List entry

List entry Summary

This building is listed under the Planning (Listed Buildings and Conservation Areas) Act 1990 as amended for its special architectural or historic interest.

Name: FORMER GAS RETORT HOUSE, RETORT HOUSE EXTENSION TO SOUTH WEST AND ATTACHED STORE

List entry Number: 1234330

Location

FORMER GAS RETORT HOUSE, RETORT HOUSE EXTENSION TO SOUTH WEST AND ATTACHED STORE, 39, BERKLEY STREET
FORMER GAS RETORT HOUSE, RETORT HOUSE EXTENSION TO SOUTH WEST AND ATTACHED STORE, 39, GAS STREET

The building may lie within the boundary of more than one authority.

County District District Type Parish
BirminghamMetropolitan Authority

National Park: Not applicable to this List entry.

Grade: II*

Date first listed: 30-Jun-1993

Date of most recent amendment: 21-Jan-1994

Legacy System Information

The contents of this record have been generated from a legacy data system.

Legacy System: LBS

UID: 410202

Asset Groupings

This list entry does not comprise part of an Asset Grouping. Asset Groupings are not part of the official record but are added later for information.

List entry Description

Summary of Building

Legacy Record - This information may be included in the List Entry Details.

Reasons for Designation

Legacy Record - This information may be included in the List Entry Details.

History

Legacy Record - This information may be included in the List Entry Details.

Details

SP 0686 NW 32/10036

BIRMINGHAM GAS STREET (south west side) Number 39 Former Gas Retort House, retort house extension to south-west and attached store

(Formerly listed as Former Gas Retort House)

30.6.93

II*

Former gas retort house, retort house extension and attached store, now workshops, empty at the time of the inspection. 1822, for the Birmingham Gas Light and Coke Company, retort house extension with attached store 1828. Part of one of the earliest provincial gas works. Altered late C19 and in C20. Red brick beneath a corrugated iron roof covering, carved on a roof structure of cast iron roof trusses, linked by transverse and longtitudinal wrought iron tie rods. L-shaped plan now much modified internally, with narrow frontage to Gas Street. North-east elevation; rendered and painted facade, with blind recess to north-west beneath elliptical arch, and tall double doorway to south-east with flat head. Shallow parapet above moulded cornice band conceals roof hip. Side walls substantially artexed, south west sidewall originally substantially an open arcade, supported by slender cast iron columns, three of which survive, incorporated in later back infilling, which contains blocked semi- circular headed arches. North west side wall with three blocked doorways and a semi-circular headed window north west end of cross range with C20 openings. Interior main range of 11 structural bays and a five bay cross range extending north westwards. 2 piece cast-iron trusses, bolted together to form a 35 foot span the outer ends supported on flat cast-iron plates set within the brick walling or mounted on the tops of the cast-iron columns. Diagonal lattice work web links inclined upper members to segmentally arched soffit. The trusses are linked longtitudinally by a cruciform section central purlin bolted to the central lap joints of the trusses. Modified truss castings are used for the hipped ends, and, at the junction of the two ranges, a large diagonal truss spans the diagonal angle. Horizontal wrought-iron tensioned tie rods link truss feet. Inclined upper face of trusses notched or toothed to accept metal roof lathes which were wedged in position, and to which the original roofing slates were attached. Extension to retort house at south-west end of 5 bays with 4 cast-iron trusses of slightly modified design, mounted on cast-iron wall plates. To the north side of the extension was added a 5-bay single storeyed building, thought to have been a coal store. The roof is carried on 4 stutted queen-post trusses supported on brick sidewall piers The queen posts extended above the line of the original roof covering and appear to have carried a louvre. History: The former Gas Street gas works was established in 1818, the retort house being the only survivor of the complex for which the consultant engineer was Samuel Cleg (1781-1861), the first specialist gas engineer. The innovative metal roof structure is now a rare example of the early advances in metal roof design made in the early C19. This example is a combination of wrought and cast-iron constructional techniques, designed to prevent the internal thrust of the trusses being transmitted to the side walls, an important factor on the design of a roof which had to withstand the high temperatures generated in the gas making process. The components for the roof structure are thought to have been produced in the Phoenix Foundry, Snowhill, Birmingham. Empty at the time of inspection. Former Gas Works, Gas Street, Birmingham. RCHM 1993.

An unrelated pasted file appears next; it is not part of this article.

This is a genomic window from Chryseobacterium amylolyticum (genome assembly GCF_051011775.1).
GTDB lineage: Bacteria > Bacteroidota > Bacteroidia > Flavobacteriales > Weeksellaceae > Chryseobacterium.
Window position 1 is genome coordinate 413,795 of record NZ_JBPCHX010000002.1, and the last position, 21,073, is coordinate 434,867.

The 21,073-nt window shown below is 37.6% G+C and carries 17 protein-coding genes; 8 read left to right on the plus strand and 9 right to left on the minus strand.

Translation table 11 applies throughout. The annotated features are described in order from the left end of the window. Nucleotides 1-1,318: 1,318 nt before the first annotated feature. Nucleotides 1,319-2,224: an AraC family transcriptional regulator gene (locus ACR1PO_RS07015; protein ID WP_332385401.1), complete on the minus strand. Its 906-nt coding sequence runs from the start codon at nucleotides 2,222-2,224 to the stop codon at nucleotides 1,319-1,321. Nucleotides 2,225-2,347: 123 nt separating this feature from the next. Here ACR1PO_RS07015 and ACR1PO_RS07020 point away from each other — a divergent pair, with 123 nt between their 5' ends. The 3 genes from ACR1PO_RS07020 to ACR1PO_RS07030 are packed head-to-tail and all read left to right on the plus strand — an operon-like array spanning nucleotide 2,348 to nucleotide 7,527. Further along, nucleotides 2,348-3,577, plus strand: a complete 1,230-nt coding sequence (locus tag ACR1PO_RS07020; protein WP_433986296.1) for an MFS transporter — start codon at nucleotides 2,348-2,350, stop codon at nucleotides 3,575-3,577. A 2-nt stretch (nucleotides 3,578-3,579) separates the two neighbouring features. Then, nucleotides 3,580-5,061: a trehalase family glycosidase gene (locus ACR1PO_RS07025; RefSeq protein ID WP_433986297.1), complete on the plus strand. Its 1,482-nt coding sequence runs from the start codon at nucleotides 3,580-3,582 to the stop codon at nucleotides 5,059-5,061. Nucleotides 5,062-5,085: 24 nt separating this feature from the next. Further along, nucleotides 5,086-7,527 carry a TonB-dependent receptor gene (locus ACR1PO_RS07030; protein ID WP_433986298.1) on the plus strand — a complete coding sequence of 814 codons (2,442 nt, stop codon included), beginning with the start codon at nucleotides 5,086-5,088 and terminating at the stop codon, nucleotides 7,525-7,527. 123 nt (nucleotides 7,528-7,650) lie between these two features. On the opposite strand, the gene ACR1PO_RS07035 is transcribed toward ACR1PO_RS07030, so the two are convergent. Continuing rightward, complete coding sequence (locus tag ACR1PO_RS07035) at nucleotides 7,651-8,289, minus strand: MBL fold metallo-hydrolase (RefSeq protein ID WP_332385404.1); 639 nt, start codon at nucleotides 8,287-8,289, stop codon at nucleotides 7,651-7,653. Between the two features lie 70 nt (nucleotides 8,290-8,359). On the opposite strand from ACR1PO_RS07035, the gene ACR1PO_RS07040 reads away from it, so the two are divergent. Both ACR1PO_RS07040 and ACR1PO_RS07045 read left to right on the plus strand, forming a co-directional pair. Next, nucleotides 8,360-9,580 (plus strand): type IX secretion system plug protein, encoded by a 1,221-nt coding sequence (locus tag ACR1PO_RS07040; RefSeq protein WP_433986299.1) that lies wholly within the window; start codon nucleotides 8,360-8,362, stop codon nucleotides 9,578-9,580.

Listing NGR: SP0624686513

Selected Sources

Legacy Record - This information may be included in the List Entry Details

National Grid Reference: SP 06246 86513

Map


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This copy shows the entry on 30-Aug-2014 at 07:15:50.